Sheep Labor

Visited an old cemetery outside of Philadelphia this weekend…. and passed about 100 others. This area is a taphophile’s paradise!  The reason we actually visited this one is that the lawn is maintained by three sheep, and why wouldn’t you go to a cemetery that has sheep!  I couldn’t actually get close enough to pet them (though I tried!), so I just have to imagine how soft they feel when I look at the photos.

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a warm and sunny cemetery

A long time ago, a Flickr contact sent me directions to a couple old Jewish cemeteries that, while being less than 10 miles from my house, I would have never ever found on my own. It took forever for me to get around to them, but last weekend I finally made it and had a bit of fun. There were three cemeteries next to each other in fenced off sections, each a mix of old and new graves. Being Jewish cemeteries, it was a nice change from the crosses and angels that I typically find. I look forward to going back this autumn, there are so many trees I suspect the colors will be wonderful!

Allegheny National Cemetery- Statue Edition

I get a bit self-conscious photographing live models… much prefer the ones in stone.

Allegheny National Cemetery- Wildlife Edition

After the walk down Penn Ave and togging the neighborhood (seen here), our group ended up at the Allegheny National Cemetery.  I’m always amazed at how much wildlife you run into in Pittsburgh cemeteries, so this post is about all the life in the cemetery.  Not as many geese as I ran into awhile back at the Homewood Cemetery, but there were a lot of deer.  It started with me noticing one little fellow wondering along.  We played a bit of peek-a-boo as I tried to get closer and closer… and then the next thing I know is there were like 15 deer on parade!  I also tried to get close get close enough to get some nice photos of a hawk, but he flew away too quickly.  The one here is one helluva crop, but still not bad imo.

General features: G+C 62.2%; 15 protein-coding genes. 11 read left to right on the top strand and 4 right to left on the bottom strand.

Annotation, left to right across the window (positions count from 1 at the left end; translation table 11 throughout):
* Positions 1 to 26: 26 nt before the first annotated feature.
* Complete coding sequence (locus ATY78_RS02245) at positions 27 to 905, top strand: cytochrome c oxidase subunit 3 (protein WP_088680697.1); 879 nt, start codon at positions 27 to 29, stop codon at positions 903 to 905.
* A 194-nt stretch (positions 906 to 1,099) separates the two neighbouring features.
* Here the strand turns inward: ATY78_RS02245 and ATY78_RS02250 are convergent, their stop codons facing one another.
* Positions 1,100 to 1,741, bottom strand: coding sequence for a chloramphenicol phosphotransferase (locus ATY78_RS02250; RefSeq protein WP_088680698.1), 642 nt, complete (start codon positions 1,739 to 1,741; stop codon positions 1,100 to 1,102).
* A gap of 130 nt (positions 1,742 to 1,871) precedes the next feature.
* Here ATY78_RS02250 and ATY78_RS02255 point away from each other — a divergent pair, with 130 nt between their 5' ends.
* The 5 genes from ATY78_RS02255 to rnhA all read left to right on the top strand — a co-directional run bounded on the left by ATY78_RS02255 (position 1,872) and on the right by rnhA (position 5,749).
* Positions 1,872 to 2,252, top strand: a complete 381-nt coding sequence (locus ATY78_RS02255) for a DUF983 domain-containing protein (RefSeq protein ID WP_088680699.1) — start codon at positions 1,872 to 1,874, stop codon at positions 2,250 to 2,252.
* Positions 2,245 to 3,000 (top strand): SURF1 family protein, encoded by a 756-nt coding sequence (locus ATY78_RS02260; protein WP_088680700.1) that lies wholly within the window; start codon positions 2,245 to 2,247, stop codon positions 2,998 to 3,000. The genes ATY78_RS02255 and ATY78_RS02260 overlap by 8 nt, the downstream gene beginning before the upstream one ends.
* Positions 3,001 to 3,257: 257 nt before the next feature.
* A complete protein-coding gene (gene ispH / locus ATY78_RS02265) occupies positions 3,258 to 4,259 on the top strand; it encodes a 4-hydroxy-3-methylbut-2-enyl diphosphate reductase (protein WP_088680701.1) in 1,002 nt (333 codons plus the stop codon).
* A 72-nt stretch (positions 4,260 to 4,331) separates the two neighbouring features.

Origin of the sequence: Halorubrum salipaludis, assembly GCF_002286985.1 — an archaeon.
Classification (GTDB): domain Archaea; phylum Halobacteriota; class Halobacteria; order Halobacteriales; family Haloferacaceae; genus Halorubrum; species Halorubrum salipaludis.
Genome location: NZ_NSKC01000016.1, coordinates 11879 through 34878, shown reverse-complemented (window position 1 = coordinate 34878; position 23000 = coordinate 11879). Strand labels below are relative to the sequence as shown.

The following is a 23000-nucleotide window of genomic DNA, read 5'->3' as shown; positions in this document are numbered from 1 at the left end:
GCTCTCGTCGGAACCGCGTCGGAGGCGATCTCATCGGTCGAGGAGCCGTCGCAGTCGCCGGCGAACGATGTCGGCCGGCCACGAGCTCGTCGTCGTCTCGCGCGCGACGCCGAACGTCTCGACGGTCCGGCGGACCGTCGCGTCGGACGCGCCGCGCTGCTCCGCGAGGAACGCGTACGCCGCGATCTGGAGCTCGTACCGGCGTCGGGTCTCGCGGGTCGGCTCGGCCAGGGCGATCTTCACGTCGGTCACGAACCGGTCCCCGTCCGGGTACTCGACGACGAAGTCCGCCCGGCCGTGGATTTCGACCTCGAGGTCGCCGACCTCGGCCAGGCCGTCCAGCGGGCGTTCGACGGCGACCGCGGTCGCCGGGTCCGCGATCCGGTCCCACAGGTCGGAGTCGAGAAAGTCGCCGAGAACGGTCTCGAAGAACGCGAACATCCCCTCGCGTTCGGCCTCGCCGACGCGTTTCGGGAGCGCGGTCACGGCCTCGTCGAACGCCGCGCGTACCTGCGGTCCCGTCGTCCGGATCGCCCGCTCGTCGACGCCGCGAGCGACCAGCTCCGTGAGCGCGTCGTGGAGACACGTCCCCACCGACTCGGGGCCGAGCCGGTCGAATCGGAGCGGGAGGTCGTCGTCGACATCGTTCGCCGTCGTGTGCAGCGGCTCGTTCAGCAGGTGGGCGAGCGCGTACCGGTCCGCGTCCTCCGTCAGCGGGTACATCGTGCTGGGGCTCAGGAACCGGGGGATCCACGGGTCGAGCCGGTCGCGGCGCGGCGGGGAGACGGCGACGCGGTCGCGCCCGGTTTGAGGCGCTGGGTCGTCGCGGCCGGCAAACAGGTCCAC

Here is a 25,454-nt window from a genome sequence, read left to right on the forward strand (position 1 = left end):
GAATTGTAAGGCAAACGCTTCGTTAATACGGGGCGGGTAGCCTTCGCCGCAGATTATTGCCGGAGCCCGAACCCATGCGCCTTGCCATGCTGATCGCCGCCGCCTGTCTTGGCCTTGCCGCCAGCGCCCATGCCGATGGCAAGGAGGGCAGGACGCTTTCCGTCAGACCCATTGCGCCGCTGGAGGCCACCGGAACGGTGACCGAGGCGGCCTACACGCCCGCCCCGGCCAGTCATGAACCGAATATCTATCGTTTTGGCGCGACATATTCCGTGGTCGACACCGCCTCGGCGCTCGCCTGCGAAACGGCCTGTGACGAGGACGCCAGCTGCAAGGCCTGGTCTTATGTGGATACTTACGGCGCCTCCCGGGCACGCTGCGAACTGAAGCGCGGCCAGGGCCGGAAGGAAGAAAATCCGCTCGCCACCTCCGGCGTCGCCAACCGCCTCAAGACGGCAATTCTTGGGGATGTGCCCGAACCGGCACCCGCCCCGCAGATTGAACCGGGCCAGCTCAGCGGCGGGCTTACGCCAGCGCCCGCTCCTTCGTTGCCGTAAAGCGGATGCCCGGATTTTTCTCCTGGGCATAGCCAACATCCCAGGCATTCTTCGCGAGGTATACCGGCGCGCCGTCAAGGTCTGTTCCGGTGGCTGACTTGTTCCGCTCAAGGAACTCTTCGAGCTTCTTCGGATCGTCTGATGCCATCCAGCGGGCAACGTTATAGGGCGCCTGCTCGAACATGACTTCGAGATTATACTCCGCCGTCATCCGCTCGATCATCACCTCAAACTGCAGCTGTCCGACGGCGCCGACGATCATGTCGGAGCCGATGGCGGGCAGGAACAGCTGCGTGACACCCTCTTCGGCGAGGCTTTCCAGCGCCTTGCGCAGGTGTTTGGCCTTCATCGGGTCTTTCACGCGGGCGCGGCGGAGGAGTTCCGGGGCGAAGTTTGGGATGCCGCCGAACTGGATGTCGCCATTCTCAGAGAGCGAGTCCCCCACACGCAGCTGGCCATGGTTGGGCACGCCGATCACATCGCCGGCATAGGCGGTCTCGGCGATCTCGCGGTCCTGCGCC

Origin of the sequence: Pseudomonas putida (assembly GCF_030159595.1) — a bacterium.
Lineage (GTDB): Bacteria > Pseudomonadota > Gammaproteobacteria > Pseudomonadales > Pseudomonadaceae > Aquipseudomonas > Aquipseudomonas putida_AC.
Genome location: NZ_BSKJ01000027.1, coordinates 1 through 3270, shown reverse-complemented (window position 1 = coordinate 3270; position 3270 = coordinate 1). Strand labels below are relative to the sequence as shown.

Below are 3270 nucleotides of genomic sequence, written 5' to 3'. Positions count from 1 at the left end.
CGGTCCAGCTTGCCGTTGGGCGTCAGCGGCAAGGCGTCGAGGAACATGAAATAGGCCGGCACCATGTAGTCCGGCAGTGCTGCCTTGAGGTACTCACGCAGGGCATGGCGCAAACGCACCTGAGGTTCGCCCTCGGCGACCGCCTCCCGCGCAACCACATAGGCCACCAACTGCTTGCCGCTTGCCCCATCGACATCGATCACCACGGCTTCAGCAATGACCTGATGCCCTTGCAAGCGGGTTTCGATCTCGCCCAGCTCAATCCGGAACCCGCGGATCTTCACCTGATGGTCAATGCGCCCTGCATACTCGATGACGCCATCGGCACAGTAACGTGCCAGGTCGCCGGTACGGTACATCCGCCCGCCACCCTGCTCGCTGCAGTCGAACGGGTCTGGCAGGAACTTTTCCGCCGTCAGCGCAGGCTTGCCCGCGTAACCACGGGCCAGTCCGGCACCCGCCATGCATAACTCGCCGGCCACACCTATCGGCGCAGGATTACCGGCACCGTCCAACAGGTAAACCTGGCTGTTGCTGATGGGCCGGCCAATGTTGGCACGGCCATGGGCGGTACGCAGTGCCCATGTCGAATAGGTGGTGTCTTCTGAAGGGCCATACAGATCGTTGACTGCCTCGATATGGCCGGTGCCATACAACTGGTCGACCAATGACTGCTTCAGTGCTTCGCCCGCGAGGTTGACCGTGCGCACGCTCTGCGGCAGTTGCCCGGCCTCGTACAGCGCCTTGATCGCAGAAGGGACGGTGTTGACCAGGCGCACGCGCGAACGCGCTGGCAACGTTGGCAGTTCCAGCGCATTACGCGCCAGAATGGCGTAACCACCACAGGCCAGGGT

B&A- Rusty old fence

For this week’s B&A, I have chosen to show you how I processed a fence photo that I took in the Beard-Green Cemetery in Dawes Arboretum in Newark, Ohio.   The cemetery is quite small, maybe 50 graves are so (if you want to see more of the cemetery, please check my previous post).  This fence surrounds one of the larger monuments.   Three sides are still standing perfectly upright, but of course, I find this angle of the broken down fence, overgrown with life, to be much more interesting.

The day was overcast and rainy, in fact I took this shot about 10 minutes before it started to pour down rain.  Overall, I feel it’s a bit dark and you don’t really get a sense of the nice rusted texture of the iron and I needed to crop up the sides slightly just to clean up the composition.  I tried a few Lightroom presets, but eventually went with Sarah-Ji’s Gingko.

To finish it off, I really wanted it to be a touch more golden and I love using textures to give some subtle depth and well, texture, to the photo.  I wanted to enhance that old feel, so I added the “Ancient Urban” texture from French Kiss textures (it’s a freebie when you sign up!).  To get this look, I duplicated the photo layer and sandwiched the texture between them.  The texture was an blended as an Overlay at 60-70% and while the top photo layer was blended at Soft Light 80-90%.  And here’s what I ended up with…

Beard-Green cemetery

Had to make an unexpected trip to Ohio last weekend– on the way back to Pittsburgh, I decided to stop at Dawes Arboretum to take a few photographs.  I was excited to visit because I had seen that there was a cemetery in the woods.  The Beard-Green cemetery is the final resting place for the two founding families of Licking County, where the arboretum is located.  My visit was cut short by a downpour, so fortunately I headed straight to the cem before becoming enthralled by other areas of the park.  A return visit is a must!